# #StackBounty: #unity #movement Emulating the movement of a differential drive robot

### Bounty: 100

I want to emulate the movements of an Khepera-like roboter (so a differntial drive robot) using Unity. It has two engines, the engine speed is set over the network by RPC magic which ends up calling the function `move()`. That function calculates the desired acceleration and saves it in a member variable.

`FixedUpdate()` then tries to accelerate up/down to the desired speed and by the desired rotation on each frame. To not mess with the general physic engine I am not setting those values directly but am using `AddRelativeForce()` and `AddRelativeTorque()`. However I have two problems:

• on a change of the desired velocity (the setpoint basically) the movement becomes very jerky. That is expected because the code doesn’t try to ensure a smooth transation, as a linear interpolation would do. I’m not sure how I could do that while continuing to use `AddRelative{Torque|Force}()`.
• The bigger problem is that the movement is wrong. The basic kinds of movement seem to work[1]. However when trying to driving in a cirlce (i.e. a steady `Move(vL = 100, vR = 75)`, the green line) the robot moves completely irrational and I’m not sure why that is the case.

My code is as follows, some parts ommited for clarity:

``````private Vector3 acceleration;
private float phi;
public const float R = 0.5f;
public const float L = 1f;

// FixedUpdate  is called once per frame, before the physics engine starts
void FixedUpdate()
{
/* ... */

/* move. During the tests accelerating maximally lead to the following
* maximal acceleartion:
* sqrt(11.2^2+0.7^2+0.7^2) = 11.24366488294630737835
*
* So let's say 15 is the maximal value that can be set via the controller.
* Currently there's weird shit happening where after the robot rotated it moves
* extremly fast, so cap the maximal applied acceleration.*/
const float MAX_ACCELEARTION = 15;

/* As AccelerateTo() multiplies by the framerate (to get a smooth movement independent
* of it) small accelerations such as (0.00558295, -0.00144335, 0.00295163) will lead
* to an de-acceleartion of (-0.3, 0.1, -0.1) so that the robot stands still. However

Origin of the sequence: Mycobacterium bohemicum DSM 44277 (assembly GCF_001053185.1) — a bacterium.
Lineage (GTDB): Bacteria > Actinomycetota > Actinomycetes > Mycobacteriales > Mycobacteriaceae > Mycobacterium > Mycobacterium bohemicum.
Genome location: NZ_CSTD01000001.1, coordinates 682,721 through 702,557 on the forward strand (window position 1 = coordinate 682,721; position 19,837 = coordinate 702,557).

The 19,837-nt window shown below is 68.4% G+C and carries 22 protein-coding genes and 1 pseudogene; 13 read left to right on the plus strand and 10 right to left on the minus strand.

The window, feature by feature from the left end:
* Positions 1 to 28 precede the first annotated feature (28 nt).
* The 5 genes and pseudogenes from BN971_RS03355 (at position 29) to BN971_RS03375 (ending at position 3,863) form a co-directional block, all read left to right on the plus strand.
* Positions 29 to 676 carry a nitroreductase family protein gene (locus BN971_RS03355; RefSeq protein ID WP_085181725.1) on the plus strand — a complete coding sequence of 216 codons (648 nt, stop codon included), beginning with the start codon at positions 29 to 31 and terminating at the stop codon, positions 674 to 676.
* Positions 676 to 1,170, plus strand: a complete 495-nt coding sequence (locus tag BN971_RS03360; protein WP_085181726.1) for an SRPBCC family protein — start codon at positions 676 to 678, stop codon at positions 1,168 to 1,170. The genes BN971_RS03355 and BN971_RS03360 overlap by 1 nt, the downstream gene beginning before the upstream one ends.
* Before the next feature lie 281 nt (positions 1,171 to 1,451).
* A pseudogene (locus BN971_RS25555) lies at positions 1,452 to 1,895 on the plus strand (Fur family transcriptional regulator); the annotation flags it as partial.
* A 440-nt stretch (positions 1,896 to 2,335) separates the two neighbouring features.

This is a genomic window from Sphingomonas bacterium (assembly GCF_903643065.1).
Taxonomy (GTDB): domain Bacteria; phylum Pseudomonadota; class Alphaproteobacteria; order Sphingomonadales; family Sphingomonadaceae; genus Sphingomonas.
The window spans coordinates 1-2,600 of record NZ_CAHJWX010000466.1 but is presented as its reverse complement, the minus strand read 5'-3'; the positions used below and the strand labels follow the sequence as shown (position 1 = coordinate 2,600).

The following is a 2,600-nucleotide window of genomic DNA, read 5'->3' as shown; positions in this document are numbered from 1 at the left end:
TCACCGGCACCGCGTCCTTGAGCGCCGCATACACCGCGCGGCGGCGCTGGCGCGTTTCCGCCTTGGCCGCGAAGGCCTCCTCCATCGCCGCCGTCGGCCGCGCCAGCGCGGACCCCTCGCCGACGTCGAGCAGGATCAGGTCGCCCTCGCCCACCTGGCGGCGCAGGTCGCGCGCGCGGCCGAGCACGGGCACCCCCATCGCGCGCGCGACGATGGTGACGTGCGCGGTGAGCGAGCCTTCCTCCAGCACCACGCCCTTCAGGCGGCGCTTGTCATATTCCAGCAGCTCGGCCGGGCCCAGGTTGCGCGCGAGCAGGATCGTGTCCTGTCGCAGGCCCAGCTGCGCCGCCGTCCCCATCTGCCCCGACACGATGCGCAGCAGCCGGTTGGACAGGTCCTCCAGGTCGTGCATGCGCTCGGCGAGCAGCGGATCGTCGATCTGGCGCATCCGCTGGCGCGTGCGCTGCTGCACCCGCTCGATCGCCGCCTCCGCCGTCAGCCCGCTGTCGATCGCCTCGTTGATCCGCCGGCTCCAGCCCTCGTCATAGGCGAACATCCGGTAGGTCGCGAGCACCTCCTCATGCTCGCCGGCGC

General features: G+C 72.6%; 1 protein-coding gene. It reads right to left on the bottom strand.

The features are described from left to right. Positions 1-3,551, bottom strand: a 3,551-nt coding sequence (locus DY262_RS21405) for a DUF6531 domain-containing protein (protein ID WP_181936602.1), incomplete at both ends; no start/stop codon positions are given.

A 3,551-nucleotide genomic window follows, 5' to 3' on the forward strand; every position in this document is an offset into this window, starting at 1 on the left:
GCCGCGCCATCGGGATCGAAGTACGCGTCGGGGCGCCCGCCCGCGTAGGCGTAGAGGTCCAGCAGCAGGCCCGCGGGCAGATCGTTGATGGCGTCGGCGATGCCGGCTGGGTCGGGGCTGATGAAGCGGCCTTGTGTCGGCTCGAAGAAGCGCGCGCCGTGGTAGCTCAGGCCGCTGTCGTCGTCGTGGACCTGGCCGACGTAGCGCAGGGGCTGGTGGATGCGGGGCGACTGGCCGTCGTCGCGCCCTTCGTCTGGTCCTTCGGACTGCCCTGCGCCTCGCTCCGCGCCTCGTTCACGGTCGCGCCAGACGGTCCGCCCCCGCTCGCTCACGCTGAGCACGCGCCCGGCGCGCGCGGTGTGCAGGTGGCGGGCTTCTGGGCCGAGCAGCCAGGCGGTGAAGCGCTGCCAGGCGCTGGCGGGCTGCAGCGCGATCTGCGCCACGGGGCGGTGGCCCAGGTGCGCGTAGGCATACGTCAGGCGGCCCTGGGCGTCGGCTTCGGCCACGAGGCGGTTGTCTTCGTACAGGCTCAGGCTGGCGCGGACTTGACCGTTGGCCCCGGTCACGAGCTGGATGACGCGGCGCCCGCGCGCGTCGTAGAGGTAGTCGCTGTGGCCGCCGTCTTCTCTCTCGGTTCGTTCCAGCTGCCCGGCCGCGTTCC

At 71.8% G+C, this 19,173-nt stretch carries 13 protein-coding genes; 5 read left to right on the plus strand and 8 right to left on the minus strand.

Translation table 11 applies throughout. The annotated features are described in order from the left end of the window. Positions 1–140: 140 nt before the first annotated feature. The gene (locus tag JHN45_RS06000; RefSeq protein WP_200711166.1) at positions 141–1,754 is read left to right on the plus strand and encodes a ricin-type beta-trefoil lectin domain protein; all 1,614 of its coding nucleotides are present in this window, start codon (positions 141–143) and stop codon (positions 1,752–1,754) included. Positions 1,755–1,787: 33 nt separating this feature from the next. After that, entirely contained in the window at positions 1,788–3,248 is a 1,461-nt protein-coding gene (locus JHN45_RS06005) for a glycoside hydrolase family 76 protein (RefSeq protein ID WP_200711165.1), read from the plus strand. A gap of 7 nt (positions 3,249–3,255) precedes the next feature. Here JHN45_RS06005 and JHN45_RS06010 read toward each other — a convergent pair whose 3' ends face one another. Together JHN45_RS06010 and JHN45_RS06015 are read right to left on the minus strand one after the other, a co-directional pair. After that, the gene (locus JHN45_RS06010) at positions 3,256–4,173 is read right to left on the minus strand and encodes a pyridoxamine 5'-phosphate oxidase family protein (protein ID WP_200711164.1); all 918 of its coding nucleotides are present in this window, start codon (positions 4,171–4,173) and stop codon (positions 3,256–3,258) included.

* that often overshoots.
* So if the robot should not accelerate and the current acceleration is very small,
* don't use AccelerateTo() but just modify it directly (though this is a kinda ugly
* hack, an PID controller would lead to more realistic behaviour)
*/
if (acceleration.Equals(new Vector3()) && rb.velocity.sqrMagnitude < Constants.DBL_EPSILON) {
rb.velocity = new Vector3();
} else {
AccelerateTo(rb, acceleration, MAX_ACCELEARTION);
}
acceleration = acceleration * (1 - Time.deltaTime);

/* rotate according to angles */
rb.AddRelativeTorque(new Vector3(0, (phi * 180 / Mathf.PI) * Time.deltaTime * 5, 0), ForceMode.VelocityChange); // Force, Impulse
phi = phi * (1 - Time.deltaTime);
}

/**
*  https://gamedev.stackexchange.com/a/113203
*/
private void AccelerateTo(Rigidbody body, Vector3 targetVelocity, float maxAccel)
{
Vector3 deltaV = targetVelocity - body.velocity;
Vector3 accel = deltaV / Time.deltaTime;

if (accel.sqrMagnitude > maxAccel * maxAccel)
{
accel = accel.normalized * maxAccel;
}

print(body.velocity + " ==> " + deltaV + " ==> " + accel);
}

public void Move(float vR, float vL)
{
/* ... */

/**
* L = distance between wheels
* phi = rotation angle (which way the robot is facing)
*     = R/L (v_r - v_l)
* dx = R/2 (v_r + v_l) cos(phi)
* dy = R/2 (v_r + v_l) sin(phi)
* https://www.coursera.org/learn/mobile-robot/lecture/GnbnD/differential-drive-robots
*/

phi = R / L * (vR - vL);
float dX = R / 2 * (vR + vL) * Mathf.Cos(phi);
float dY = R / 2 * (vR + vL) * Mathf.Sin(phi);

/* ... */

/* move forward */
acceleration = new Vector3(dY, 0, dX);
print(acceleration);

}
``````

[1] Sorry for the german legend, translation follows: “Im Uhrzeigersinn” = clockwise, “Gegen …” = CCW, “Vorwaerts” = forward, “Ruckwaerts” = backwards

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